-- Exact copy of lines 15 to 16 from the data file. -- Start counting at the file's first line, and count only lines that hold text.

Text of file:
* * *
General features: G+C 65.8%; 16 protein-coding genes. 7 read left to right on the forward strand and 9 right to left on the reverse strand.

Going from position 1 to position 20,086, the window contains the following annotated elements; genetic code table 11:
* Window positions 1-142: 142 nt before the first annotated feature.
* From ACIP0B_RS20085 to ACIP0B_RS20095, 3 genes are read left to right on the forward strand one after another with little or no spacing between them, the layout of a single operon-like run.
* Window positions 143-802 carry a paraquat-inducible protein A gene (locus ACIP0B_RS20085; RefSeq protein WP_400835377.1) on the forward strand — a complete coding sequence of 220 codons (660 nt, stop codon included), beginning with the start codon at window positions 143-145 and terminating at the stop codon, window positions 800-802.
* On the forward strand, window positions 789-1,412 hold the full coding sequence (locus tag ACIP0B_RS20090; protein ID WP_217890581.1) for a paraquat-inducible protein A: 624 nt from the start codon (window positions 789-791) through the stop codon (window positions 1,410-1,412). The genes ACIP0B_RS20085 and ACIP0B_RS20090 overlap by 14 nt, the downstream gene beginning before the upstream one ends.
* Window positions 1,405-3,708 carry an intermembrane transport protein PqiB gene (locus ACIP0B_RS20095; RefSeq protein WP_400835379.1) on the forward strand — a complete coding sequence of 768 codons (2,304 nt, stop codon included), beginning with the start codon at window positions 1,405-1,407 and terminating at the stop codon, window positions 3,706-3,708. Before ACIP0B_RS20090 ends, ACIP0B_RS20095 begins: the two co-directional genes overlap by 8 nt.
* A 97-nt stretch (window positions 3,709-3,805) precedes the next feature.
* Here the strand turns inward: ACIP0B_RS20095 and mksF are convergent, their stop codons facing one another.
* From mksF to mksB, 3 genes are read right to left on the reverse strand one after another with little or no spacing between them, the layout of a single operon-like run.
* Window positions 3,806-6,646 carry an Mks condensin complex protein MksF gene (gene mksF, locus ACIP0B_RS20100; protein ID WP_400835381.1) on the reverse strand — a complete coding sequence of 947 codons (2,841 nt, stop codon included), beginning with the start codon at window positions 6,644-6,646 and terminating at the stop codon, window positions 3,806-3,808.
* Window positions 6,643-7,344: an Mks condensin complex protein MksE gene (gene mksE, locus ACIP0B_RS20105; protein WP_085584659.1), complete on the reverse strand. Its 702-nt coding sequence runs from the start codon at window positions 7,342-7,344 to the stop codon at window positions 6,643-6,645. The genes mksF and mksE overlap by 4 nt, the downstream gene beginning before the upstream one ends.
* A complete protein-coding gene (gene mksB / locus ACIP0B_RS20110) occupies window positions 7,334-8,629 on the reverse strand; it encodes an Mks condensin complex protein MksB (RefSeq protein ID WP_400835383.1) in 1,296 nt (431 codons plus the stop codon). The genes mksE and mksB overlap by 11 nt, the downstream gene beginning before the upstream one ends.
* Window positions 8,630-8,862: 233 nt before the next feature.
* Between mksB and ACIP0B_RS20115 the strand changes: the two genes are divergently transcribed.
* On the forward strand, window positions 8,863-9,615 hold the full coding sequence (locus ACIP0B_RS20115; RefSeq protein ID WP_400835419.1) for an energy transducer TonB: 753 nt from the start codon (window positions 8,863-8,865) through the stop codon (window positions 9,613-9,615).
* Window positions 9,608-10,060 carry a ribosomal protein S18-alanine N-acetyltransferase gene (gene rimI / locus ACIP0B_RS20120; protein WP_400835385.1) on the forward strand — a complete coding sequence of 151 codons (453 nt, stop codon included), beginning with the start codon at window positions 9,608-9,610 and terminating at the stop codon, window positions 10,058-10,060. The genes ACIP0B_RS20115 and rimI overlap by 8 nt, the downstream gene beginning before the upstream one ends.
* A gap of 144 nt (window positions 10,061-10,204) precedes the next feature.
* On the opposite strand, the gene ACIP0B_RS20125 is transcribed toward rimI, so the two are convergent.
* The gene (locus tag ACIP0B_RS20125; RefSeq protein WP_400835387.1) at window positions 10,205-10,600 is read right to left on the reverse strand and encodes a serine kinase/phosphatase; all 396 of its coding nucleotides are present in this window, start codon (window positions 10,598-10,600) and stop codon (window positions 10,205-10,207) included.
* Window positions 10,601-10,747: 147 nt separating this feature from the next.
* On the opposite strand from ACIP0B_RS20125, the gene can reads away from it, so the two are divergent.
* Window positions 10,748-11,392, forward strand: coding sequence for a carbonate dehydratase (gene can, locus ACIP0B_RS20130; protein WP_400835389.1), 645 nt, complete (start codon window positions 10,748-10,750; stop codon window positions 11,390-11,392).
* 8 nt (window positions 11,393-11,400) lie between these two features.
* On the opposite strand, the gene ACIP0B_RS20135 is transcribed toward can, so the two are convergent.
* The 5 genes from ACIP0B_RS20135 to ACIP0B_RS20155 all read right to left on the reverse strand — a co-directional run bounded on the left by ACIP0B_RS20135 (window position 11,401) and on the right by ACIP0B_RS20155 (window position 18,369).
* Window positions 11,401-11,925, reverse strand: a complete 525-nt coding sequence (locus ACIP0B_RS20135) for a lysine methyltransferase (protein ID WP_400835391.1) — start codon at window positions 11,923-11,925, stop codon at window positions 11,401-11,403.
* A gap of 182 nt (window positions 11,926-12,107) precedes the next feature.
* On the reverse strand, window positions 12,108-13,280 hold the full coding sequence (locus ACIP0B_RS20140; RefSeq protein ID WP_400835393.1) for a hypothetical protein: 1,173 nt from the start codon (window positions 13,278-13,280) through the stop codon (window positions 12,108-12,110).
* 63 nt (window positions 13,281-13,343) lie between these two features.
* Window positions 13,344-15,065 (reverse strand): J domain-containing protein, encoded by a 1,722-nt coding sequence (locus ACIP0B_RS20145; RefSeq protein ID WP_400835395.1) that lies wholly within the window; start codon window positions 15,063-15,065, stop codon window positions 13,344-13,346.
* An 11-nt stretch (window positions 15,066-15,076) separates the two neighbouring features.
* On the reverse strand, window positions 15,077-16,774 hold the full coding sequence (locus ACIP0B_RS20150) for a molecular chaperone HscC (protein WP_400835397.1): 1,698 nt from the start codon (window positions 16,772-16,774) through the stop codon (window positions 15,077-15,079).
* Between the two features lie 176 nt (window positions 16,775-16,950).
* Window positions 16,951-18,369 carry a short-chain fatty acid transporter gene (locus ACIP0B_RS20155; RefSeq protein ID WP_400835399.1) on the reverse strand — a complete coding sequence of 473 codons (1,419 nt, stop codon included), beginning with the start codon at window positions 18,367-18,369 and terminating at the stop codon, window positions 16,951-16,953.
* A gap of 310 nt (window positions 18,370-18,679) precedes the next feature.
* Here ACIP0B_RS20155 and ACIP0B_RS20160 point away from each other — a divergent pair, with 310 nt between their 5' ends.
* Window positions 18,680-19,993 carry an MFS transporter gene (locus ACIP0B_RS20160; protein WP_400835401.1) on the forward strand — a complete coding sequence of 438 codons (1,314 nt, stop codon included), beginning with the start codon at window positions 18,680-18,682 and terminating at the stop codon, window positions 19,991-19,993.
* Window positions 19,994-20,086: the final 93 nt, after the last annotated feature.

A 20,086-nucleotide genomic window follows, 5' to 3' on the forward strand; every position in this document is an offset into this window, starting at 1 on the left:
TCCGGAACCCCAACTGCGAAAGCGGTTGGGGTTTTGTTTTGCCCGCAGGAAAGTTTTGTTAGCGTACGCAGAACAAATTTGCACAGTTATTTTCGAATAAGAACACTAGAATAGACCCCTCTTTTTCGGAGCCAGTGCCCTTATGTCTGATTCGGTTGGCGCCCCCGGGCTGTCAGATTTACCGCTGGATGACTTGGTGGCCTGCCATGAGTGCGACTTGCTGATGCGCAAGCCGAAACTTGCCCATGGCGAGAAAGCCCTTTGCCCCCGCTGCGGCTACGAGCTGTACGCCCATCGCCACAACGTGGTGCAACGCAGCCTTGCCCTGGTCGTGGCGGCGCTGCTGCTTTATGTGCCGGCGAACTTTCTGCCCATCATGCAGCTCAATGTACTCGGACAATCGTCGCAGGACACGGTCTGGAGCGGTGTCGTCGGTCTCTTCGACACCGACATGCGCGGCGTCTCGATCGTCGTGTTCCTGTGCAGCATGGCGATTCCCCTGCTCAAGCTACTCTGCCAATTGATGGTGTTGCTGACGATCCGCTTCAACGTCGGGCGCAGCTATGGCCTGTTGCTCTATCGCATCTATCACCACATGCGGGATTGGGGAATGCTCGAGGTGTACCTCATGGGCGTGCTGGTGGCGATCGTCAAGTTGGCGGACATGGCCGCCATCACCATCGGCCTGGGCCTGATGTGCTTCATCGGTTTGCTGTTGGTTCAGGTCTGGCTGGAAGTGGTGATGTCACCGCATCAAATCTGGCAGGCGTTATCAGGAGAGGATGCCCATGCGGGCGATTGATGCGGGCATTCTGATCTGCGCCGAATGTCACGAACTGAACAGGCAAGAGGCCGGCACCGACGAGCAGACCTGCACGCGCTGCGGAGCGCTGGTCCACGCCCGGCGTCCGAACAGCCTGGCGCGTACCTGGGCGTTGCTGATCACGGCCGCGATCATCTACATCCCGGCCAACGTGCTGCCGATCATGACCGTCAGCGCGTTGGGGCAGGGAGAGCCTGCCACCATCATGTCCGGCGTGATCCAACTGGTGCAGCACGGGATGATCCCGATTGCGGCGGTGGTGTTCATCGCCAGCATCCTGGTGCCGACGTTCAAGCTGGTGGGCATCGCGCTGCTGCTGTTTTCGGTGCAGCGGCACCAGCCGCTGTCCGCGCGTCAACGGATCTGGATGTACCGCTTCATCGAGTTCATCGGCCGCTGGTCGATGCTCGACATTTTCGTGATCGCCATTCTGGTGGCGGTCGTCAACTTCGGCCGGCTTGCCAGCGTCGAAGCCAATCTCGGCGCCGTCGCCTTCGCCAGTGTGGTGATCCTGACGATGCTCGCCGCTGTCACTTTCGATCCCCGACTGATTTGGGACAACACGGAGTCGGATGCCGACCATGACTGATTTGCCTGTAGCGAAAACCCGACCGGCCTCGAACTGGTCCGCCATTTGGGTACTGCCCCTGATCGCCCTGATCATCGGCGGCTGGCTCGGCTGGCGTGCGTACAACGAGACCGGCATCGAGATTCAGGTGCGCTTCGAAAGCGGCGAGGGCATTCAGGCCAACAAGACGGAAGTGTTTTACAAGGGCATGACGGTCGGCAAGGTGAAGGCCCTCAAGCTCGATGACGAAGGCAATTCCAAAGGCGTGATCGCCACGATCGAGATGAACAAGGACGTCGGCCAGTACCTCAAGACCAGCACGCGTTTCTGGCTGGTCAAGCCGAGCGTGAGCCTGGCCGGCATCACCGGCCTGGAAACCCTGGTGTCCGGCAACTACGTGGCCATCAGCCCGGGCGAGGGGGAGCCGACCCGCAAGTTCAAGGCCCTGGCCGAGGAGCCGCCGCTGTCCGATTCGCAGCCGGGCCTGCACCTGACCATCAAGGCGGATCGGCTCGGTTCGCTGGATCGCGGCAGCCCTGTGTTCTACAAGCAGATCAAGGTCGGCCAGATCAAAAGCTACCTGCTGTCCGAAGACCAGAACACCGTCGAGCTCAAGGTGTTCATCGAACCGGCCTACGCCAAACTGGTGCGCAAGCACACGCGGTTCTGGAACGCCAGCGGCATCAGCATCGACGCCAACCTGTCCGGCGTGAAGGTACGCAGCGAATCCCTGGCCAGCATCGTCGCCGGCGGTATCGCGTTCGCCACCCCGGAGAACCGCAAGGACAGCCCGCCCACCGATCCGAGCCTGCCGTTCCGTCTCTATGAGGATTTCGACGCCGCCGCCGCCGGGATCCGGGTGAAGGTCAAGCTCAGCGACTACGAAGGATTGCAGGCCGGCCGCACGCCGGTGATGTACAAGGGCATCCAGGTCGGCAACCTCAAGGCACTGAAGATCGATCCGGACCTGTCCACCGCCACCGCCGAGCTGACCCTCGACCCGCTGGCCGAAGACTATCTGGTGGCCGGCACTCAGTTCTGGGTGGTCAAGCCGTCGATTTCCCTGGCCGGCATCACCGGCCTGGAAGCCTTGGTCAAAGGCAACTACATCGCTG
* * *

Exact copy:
* Between mksB and ACIP0B_RS20115 the strand changes: the two genes are divergently transcribed.
* On the forward strand, window positions 8,863-9,615 hold the full coding sequence (locus ACIP0B_RS20115; RefSeq protein ID WP_400835419.1) for an energy transducer TonB: 753 nt from the start codon (window positions 8,863-8,865) through the stop codon (window positions 9,613-9,615).